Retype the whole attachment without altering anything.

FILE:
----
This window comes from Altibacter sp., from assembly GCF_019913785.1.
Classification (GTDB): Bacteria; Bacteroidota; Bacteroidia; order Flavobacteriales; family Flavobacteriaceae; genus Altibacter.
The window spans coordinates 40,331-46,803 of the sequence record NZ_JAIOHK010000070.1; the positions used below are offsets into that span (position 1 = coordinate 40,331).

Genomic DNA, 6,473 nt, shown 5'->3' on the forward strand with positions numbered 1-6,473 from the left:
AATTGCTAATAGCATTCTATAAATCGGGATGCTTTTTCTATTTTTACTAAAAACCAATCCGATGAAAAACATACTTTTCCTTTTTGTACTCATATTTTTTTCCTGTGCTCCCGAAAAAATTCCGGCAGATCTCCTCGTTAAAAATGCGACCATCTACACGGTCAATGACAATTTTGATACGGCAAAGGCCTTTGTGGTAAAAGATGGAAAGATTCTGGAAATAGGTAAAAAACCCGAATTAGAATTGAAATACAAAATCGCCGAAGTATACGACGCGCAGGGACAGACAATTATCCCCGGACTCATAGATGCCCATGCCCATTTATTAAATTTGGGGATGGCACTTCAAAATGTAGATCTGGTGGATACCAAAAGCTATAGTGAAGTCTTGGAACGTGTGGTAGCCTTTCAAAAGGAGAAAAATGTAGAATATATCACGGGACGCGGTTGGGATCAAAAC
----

This window comes from Altibacter sp., from assembly GCF_019913785.1.
Classification (GTDB): Bacteria; Bacteroidota; Bacteroidia; order Flavobacteriales; family Flavobacteriaceae; genus Altibacter.
The window spans coordinates 40,331-46,803 of the sequence record NZ_JAIOHK010000070.1; the positions used below are offsets into that span (position 1 = coordinate 40,331).

Genomic DNA, 6,473 nt, shown 5'->3' on the forward strand with positions numbered 1-6,473 from the left:
AATTGCTAATAGCATTCTATAAATCGGGATGCTTTTTCTATTTTTACTAAAAACCAATCCGATGAAAAACATACTTTTCCTTTTTGTACTCATATTTTTTTCCTGTGCTCCCGAAAAAATTCCGGCAGATCTCCTCGTTAAAAATGCGACCATCTACACGGTCAATGACAATTTTGATACGGCAAAGGCCTTTGTGGTAAAAGATGGAAAGATTCTGGAAATAGGTAAAAAACCCGAATTAGAATTGAAATACAAAATCGCCGAAGTATACGACGCGCAGGGACAGACAATTATCCCCGGACTCATAGATGCCCATGCCCATTTATTAAATTTGGGGATGGCACTTCAAAATGTAGATCTGGTGGATACCAAAAGCTATAGTGAAGTCTTGGAACGTGTGGTAGCCTTTCAAAAGGAGAAAAATGTAGAATATATCACGGGACGCGGTTGGGATCAAAAC